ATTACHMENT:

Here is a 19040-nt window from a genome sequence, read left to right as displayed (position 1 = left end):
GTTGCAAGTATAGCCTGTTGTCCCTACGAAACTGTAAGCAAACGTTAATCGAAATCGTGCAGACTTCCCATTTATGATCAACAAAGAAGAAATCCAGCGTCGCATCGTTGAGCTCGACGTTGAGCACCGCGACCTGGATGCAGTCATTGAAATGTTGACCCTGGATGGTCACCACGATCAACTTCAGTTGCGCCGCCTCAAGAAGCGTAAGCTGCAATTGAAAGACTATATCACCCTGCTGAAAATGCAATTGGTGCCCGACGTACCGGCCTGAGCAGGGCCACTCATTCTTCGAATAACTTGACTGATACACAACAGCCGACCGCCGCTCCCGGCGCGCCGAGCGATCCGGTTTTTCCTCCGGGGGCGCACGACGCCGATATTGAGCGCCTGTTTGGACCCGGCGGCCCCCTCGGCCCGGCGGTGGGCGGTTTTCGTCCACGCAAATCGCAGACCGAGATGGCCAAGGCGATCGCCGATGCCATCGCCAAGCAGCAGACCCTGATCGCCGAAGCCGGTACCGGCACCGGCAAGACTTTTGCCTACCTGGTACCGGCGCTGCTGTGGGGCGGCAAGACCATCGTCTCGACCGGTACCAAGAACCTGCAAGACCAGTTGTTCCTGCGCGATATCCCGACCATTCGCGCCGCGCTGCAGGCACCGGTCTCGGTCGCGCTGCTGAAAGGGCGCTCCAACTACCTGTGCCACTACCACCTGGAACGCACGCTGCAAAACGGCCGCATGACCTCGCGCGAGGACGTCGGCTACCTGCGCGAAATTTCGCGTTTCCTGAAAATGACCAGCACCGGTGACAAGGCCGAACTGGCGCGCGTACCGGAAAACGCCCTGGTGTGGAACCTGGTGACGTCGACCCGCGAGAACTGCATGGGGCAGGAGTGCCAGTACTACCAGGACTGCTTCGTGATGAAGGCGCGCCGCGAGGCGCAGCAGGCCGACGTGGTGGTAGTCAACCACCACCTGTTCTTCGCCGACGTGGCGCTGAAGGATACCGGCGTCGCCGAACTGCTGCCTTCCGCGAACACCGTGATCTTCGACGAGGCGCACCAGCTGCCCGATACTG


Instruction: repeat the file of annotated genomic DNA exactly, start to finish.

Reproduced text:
Here is a 19040-nt window from a genome sequence, read left to right as displayed (position 1 = left end):
GTTGCAAGTATAGCCTGTTGTCCCTACGAAACTGTAAGCAAACGTTAATCGAAATCGTGCAGACTTCCCATTTATGATCAACAAAGAAGAAATCCAGCGTCGCATCGTTGAGCTCGACGTTGAGCACCGCGACCTGGATGCAGTCATTGAAATGTTGACCCTGGATGGTCACCACGATCAACTTCAGTTGCGCCGCCTCAAGAAGCGTAAGCTGCAATTGAAAGACTATATCACCCTGCTGAAAATGCAATTGGTGCCCGACGTACCGGCCTGAGCAGGGCCACTCATTCTTCGAATAACTTGACTGATACACAACAGCCGACCGCCGCTCCCGGCGCGCCGAGCGATCCGGTTTTTCCTCCGGGGGCGCACGACGCCGATATTGAGCGCCTGTTTGGACCCGGCGGCCCCCTCGGCCCGGCGGTGGGCGGTTTTCGTCCACGCAAATCGCAGACCGAGATGGCCAAGGCGATCGCCGATGCCATCGCCAAGCAGCAGACCCTGATCGCCGAAGCCGGTACCGGCACCGGCAAGACTTTTGCCTACCTGGTACCGGCGCTGCTGTGGGGCGGCAAGACCATCGTCTCGACCGGTACCAAGAACCTGCAAGACCAGTTGTTCCTGCGCGATATCCCGACCATTCGCGCCGCGCTGCAGGCACCGGTCTCGGTCGCGCTGCTGAAAGGGCGCTCCAACTACCTGTGCCACTACCACCTGGAACGCACGCTGCAAAACGGCCGCATGACCTCGCGCGAGGACGTCGGCTACCTGCGCGAAATTTCGCGTTTCCTGAAAATGACCAGCACCGGTGACAAGGCCGAACTGGCGCGCGTACCGGAAAACGCCCTGGTGTGGAACCTGGTGACGTCGACCCGCGAGAACTGCATGGGGCAGGAGTGCCAGTACTACCAGGACTGCTTCGTGATGAAGGCGCGCCGCGAGGCGCAGCAGGCCGACGTGGTGGTAGTCAACCACCACCTGTTCTTCGCCGACGTGGCGCTGAAGGATACCGGCGTCGCCGAACTGCTGCCTTCCGCGAACACCGTGATCTTCGACGAGGCGCACCAGCTGCCCGATACTG